Violet reached around to a tin of ham, opened it, spooned a third into her tin of beans and passed it on to Declan.
They ate in silence, the only sound the rummaging of their spoons in their tins. And Declan’s sniffling.
Finally, Mason snapped, ‘Stop sniffing!’
‘I can’t help it. I’ve got a cold.’
‘You’re crying,’ Mason pointed out, his tone cruel.
Violet shrank into herself, the half empty tin of beans, lump of ham untouched, held out before her. She knew where this was heading.
‘I’m not!’ Declan shouted.
‘You always cry when you hear it. Every day you cry and you sniff and you pretend you’re not but you want us to know so that we feel sorry for you.’ Mason put his tin down with exaggerated care, just like he thought the Cynosure would if she were a cowboy in a bar getting ready to fight the bad guy. He stood up and stalked to Declan, his elbows crooked, his fist clenched. The other boy drew his knees to his chest and shrank back against the wall. Mason deliberately loomed over him. ‘Stop crying!’ He pointed at Violet. ‘She doesn’t cry and she’s a girl.’
Declan shuddered as he tried to hold in his tears, but he was scared of Mason. Had been since the crash and the days straight after when the mums and dads were still alive and Mason had taken his sweets and shared them with Violet. He quivered now as the other boy stood over him, ducking his head, not looking at him and trying to see Violet, trying to get her attention so that he could beg her with his eyes. Mason listened to her. If she told him to stop, he would. But she had shut down in that way she did when she was scared. He knew that her eyes, even hidden as they were, would be wide and blank.
He was alone.
Finally the sobs broke free, bursting from his chest, into his throat and out through his mouth and nose. Tears wetted his eyes and snot bubbled from his nose. He blubbed and as the shame of the sounds overtook him and he choked on the sobs, he was forced to give in and let the tears flow freely.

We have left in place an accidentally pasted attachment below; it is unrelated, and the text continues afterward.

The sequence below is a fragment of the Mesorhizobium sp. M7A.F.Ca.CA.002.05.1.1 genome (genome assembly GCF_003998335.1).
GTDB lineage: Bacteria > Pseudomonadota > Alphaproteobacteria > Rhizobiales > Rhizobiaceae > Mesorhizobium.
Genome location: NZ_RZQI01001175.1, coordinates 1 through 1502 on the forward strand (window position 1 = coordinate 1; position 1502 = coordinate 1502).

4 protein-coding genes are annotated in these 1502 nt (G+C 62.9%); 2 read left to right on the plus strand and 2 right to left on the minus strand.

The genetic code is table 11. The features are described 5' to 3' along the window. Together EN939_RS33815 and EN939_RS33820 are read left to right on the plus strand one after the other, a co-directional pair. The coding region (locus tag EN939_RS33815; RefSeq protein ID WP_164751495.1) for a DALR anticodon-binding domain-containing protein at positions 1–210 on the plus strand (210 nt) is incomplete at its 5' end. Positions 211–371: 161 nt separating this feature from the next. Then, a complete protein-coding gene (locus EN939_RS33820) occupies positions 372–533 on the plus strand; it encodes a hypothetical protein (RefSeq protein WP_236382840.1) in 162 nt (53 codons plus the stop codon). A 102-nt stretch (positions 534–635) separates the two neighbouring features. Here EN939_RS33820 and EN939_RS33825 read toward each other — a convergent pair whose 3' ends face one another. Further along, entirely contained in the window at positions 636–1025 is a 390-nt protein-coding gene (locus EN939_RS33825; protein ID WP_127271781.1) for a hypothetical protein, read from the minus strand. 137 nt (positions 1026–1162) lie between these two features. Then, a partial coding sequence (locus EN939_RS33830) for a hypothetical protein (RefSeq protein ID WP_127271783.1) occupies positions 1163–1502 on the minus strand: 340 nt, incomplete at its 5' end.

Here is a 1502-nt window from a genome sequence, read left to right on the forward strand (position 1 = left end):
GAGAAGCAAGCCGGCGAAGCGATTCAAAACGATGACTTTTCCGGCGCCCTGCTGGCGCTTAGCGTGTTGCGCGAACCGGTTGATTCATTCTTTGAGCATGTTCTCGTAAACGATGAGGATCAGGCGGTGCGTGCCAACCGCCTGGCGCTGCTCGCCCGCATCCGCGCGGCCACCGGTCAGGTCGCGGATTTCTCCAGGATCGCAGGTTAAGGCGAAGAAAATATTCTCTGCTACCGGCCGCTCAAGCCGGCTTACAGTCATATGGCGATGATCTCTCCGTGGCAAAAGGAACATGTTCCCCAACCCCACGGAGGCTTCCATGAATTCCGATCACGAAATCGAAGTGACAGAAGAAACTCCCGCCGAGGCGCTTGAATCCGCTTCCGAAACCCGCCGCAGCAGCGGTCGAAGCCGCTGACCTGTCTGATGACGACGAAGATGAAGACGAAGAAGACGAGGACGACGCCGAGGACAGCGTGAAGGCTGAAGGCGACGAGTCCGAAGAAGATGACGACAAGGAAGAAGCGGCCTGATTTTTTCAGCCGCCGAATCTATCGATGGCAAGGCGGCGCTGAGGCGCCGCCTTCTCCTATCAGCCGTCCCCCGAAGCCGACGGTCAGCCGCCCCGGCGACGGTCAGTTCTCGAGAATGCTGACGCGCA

Mason stared down at him, disgusted. All other sounds ceased, not even the mum’s tapping and scraping, just Declan’s pathetic sobs. Mason kicked out at the boy on the ground, kicking into his shins, making him yelp and try to cover his legs with his arms. Mason kicked him again and again, harder each time as his anger took hold of him. ‘Shut up! Shut up! Shut up!’
Declan rolled to his side and curled into himself, wrapping is arms over his head. Mason kicked and kicked the legs and arms of this thing on the floor, this animal that couldn’t protect itself, couldn’t help itself. His breathing grew louder till he snorted through his nose like an angry beast. He lifted his foot, ready to stamp.
A hand on his shoulder, a whispered shush in his ear, the hand creeping around his neck to his other shoulder and another hand on the first. Two hands gently pulling him away, dragging him into an embrace. The sound of the mum had intensified, her hands slapping and thumping against the wall, the thuds reverberating around the room, into the children’s ears.
Mason turned to Violet’s tear-streaked face and fell into her, draping his arms around her back, his grip loose at first and quickly tight, desperate. He hid in her embrace and held his breath till he thought he would burst.